The American is being promoted as a thriller and that is not entirely inappropriate. The film is the story of an aging assassin/specialty weapon maker called Jack – when he isn’t going by Edward – who realizes that he’s losing his edge and wants out. Of course, when you’re a master assassin and weapon maker, it’s not that easy.
The film opens with Jack [George Clooney] in a cozy cabin in Sweden with a beautiful woman – a situation that is warm and tender until the next morning when the two step outside and into a brief but shocking bit of gunplay. After taking care of an ambush, Jack shots his lover in the back! There must be no witnesses. At this moment, we realize that Jack is a professional. A brief phone conversation with someone named Pavel [Johan Leysen] makes it clear that Jack is an assassin.
Following instructions, Jack heads to Italy, seeking a quiet village in which to lie low – but the village he is sent to by Pavel doesn’t work for him, so he improvises and chooses another, slightly less picturesque village. He throws his cell phone away and contacts Pavel only via a pay phone in yet another village. When he goes to ground, he does so thoroughly.
His brief contacts with Pavel result in another job – not killing, this time, but building a custom weapon for another assassin, a lovely young woman named Mathilde [Thekla Reuten]. They meet at a prearranged neutral location and their conversation deals only and very specifically with the specs for the weapon she requires for her next hob [which is never actually mentioned].
In the meantime, Jack/Edward has gotten settled in and in exploring his new home, has encountered a very fatherly priest named Benedetto [Paolo Bonacelli] and taken to satisfying his physical needs with a beautiful prostitute named Clara [Violante Placido] and soon becomes more than just her regular customer.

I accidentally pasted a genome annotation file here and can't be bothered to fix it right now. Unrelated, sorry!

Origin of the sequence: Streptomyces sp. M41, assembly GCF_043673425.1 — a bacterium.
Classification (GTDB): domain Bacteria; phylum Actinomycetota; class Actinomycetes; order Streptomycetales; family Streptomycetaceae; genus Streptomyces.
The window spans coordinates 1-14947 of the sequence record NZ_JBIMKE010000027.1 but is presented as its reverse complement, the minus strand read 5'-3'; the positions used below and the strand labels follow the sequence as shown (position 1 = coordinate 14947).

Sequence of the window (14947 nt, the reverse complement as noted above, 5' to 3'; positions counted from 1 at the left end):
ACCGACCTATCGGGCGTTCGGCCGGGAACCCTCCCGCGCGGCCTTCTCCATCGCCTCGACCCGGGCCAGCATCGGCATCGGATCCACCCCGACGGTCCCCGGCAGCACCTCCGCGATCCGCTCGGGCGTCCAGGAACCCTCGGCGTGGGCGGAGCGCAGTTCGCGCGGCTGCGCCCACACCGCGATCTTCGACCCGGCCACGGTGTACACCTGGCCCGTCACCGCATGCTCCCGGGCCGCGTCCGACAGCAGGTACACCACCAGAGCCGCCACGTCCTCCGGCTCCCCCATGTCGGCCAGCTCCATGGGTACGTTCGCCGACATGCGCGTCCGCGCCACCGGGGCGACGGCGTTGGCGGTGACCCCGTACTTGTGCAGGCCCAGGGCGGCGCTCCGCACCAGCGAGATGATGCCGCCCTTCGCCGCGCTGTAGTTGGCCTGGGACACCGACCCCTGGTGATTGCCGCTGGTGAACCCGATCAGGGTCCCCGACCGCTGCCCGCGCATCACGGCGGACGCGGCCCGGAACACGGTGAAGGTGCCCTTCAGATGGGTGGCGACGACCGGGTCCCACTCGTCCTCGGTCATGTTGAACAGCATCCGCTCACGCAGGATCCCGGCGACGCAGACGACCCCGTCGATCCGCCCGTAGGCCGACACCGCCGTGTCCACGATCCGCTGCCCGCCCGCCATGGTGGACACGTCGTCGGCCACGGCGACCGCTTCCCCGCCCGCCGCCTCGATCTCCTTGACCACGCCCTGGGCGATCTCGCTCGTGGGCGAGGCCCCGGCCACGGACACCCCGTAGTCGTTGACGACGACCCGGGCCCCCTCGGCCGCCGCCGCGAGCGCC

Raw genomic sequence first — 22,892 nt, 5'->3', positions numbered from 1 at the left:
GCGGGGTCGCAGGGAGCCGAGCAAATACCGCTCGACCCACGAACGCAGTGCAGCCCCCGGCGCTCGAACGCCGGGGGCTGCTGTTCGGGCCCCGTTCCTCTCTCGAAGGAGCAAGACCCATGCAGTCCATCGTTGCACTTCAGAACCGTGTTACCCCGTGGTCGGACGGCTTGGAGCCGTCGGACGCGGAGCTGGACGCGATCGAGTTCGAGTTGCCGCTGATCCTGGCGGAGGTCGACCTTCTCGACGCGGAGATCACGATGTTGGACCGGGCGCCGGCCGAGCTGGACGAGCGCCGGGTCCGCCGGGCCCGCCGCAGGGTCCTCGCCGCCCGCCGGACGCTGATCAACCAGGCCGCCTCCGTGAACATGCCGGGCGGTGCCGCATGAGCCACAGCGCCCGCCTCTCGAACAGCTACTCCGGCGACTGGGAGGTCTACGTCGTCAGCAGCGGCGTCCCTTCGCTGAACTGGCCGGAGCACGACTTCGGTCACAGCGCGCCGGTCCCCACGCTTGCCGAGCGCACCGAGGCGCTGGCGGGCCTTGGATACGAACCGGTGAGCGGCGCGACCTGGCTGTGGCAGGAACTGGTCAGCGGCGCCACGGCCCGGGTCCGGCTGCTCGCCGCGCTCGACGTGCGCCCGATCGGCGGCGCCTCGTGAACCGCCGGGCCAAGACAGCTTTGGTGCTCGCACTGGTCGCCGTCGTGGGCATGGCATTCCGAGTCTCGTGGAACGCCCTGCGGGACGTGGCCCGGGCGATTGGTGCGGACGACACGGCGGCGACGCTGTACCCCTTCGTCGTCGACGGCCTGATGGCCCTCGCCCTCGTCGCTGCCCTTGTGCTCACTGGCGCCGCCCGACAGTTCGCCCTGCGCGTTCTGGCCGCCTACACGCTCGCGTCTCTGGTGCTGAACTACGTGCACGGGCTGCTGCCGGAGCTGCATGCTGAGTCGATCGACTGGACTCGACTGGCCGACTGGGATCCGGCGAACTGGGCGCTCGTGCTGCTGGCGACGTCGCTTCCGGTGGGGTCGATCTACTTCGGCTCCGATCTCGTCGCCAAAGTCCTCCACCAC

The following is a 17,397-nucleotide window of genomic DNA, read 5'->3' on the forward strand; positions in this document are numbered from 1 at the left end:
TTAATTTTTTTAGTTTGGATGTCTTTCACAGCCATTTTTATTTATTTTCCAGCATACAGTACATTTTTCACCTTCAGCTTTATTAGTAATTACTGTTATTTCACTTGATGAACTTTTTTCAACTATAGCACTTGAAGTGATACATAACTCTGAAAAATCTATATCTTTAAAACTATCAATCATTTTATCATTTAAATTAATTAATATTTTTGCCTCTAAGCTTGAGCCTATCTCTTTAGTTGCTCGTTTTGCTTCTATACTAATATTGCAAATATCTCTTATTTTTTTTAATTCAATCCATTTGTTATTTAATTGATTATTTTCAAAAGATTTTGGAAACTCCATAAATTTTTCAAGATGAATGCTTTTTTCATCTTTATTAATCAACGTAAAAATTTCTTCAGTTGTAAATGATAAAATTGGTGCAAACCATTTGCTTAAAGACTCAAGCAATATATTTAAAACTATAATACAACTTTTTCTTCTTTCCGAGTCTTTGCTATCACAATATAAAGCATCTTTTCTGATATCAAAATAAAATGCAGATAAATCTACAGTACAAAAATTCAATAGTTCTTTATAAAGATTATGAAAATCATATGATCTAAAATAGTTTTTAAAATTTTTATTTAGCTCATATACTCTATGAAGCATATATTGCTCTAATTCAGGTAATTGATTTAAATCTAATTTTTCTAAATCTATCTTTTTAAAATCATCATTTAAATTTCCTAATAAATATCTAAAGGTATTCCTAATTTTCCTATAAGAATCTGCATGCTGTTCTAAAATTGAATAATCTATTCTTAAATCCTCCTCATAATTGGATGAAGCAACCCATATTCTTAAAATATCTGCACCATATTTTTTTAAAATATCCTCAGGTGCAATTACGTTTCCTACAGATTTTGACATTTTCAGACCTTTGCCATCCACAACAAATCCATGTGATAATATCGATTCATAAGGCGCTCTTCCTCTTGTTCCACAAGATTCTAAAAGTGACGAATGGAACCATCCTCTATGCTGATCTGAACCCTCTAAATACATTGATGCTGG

When not availing himself of Father Benedetto’s cooking, or Clara’s services, he works out – push ups, chin ups, sit ups, the man may be aging, but he’s fighting it with every fibre of his being. You’ve got to stay sharp in his lie of work.
As we know he must, he is tracked down and forced to kill to survive; as we know he will, he develops feelings for Clara – as she does for him. We know where Mathilde’s arc is leading, and may suspect its outcome. We may suspect the movie’s final moments, but we might yet be surprised. The events may be predictable, but their timing – and their meaning – may perhaps be less so.
By taking the tropes of the thriller – the killer who wants out; the one last job; the hooker with a heart of fold; the final duel and its aftermath – and placing them under a microscope, director Anton Corbijn [Control] shows the truth beneath the clichés – and the beauty there is in at least trying for redemption.
Clooney’s Jack is a character who has survived by learning to work within himself. He has always been an island – though he seems to have begun building bridges to the mainland when we first meet him. There’s an economy to his movements that suggests his past has been lived carefully and within a set of self-specified rules. There is a sadness behind his eyes that only flickers to the forefront occasionally – those first moments pf the film, before the ambush; those moments with Clara after she becomes more to him than a provider of a service – and maybe once in one of his conversations with Father Benedetto… Clooney’s performance is so minutely modulated that it is a marvel to watch.
The American is a beautifully shot film. There isn’t a frame that isn’t beautiful, but that beauty only reaches Jack in a very few moments – we can tell that he wishes it happened more often, but he does what he’s good at and that isn’t beautiful, at all. Even the brief moments of violence are terrifyingly beautiful, as if to say that even death is beautiful when seen from the right angle.
This is not a film that makes itself easy to watch, but it does seduce with its very deliberateness. At first Jack is a cipher – tightly bound and withheld – but gradually opening up, opening up just the littlest bit. Maybe it’s his fascination with butterflies – he has a butterfly tattooed between his should blades. Maybe it’s that capacity for transformation that we never quite get to see in him – at least, not beyond a hint…
Whatever the case, The American is a film that rewards attention and patience. It may be one of the last summer releases, but it feels more like that hint of spring in the late February dawn.
Final Grade: A